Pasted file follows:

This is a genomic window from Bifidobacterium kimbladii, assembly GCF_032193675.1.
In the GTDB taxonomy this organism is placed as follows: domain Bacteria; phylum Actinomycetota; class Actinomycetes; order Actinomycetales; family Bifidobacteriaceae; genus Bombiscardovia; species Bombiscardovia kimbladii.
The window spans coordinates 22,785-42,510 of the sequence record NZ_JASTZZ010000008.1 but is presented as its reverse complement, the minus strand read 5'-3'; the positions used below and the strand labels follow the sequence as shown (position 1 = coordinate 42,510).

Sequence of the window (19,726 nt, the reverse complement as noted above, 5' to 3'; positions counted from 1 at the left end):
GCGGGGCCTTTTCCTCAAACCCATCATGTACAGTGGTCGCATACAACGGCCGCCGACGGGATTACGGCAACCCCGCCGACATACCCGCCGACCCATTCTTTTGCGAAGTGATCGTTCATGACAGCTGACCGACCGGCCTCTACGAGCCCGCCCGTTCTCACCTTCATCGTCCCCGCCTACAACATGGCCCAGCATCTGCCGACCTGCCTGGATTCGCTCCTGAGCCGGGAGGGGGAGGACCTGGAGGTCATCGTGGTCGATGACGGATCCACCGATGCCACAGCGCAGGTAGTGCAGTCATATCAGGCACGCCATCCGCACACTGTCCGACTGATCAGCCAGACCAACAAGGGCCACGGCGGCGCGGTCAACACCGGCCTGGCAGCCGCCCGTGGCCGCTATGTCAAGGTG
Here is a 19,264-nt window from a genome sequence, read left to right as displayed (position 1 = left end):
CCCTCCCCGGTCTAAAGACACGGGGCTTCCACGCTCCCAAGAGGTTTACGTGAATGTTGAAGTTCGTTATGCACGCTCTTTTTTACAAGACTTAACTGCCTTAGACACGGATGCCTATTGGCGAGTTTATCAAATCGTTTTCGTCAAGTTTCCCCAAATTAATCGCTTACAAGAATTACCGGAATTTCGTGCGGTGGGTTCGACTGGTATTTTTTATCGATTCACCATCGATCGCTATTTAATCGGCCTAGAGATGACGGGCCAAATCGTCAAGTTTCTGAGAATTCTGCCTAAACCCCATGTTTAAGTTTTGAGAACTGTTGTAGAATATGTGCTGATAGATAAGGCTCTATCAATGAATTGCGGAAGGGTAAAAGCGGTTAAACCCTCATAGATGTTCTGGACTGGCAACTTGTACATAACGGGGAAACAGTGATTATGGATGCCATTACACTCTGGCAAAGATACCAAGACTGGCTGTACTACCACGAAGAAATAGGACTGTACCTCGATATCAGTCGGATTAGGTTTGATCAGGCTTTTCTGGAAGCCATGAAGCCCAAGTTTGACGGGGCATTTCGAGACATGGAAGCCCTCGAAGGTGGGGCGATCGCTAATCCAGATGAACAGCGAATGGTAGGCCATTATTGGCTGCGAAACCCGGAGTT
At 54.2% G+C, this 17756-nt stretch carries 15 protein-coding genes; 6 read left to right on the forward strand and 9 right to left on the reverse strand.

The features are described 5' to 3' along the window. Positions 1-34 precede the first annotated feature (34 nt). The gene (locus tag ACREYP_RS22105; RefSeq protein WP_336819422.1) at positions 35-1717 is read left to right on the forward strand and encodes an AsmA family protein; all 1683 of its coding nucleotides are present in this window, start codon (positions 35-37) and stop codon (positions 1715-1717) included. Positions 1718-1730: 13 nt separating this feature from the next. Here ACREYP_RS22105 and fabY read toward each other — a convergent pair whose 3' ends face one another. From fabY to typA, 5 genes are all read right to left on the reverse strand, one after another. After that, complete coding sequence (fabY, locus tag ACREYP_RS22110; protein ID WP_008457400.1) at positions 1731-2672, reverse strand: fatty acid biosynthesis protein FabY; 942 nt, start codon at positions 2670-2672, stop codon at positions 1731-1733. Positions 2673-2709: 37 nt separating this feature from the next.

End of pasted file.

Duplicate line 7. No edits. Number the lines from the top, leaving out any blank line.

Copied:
CCCTCCCCGGTCTAAAGACACGGGGCTTCCACGCTCCCAAGAGGTTTACGTGAATGTTGAAGTTCGTTATGCACGCTCTTTTTTACAAGACTTAACTGCCTTAGACACGGATGCCTATTGGCGAGTTTATCAAATCGTTTTCGTCAAGTTTCCCCAAATTAATCGCTTACAAGAATTACCGGAATTTCGTGCGGTGGGTTCGACTGGTATTTTTTATCGATTCACCATCGATCGCTATTTAATCGGCCTAGAGATGACGGGCCAAATCGTCAAGTTTCTGAGAATTCTGCCTAAACCCCATGTTTAAGTTTTGAGAACTGTTGTAGAATATGTGCTGATAGATAAGGCTCTATCAATGAATTGCGGAAGGGTAAAAGCGGTTAAACCCTCATAGATGTTCTGGACTGGCAACTTGTACATAACGGGGAAACAGTGATTATGGATGCCATTACACTCTGGCAAAGATACCAAGACTGGCTGTACTACCACGAAGAAATAGGACTGTACCTCGATATCAGTCGGATTAGGTTTGATCAGGCTTTTCTGGAAGCCATGAAGCCCAAGTTTGACGGGGCATTTCGAGACATGGAAGCCCTCGAAGGTGGGGCGATCGCTAATCCAGATGAACAGCGAATGGTAGGCCATTATTGGCTGCGAAACCCGGAGTT